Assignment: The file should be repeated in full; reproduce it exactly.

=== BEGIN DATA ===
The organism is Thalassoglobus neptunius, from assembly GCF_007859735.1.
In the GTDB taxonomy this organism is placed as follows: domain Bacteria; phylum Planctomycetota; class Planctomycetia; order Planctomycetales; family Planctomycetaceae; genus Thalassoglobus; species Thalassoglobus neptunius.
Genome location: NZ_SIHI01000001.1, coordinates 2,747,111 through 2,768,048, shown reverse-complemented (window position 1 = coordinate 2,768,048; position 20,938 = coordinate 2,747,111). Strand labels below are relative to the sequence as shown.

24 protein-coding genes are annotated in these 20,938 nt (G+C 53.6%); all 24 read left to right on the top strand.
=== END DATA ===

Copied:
The organism is Thalassoglobus neptunius, from assembly GCF_007859735.1.
In the GTDB taxonomy this organism is placed as follows: domain Bacteria; phylum Planctomycetota; class Planctomycetia; order Planctomycetales; family Planctomycetaceae; genus Thalassoglobus; species Thalassoglobus neptunius.
Genome location: NZ_SIHI01000001.1, coordinates 2,747,111 through 2,768,048, shown reverse-complemented (window position 1 = coordinate 2,768,048; position 20,938 = coordinate 2,747,111). Strand labels below are relative to the sequence as shown.

24 protein-coding genes are annotated in these 20,938 nt (G+C 53.6%); all 24 read left to right on the top strand.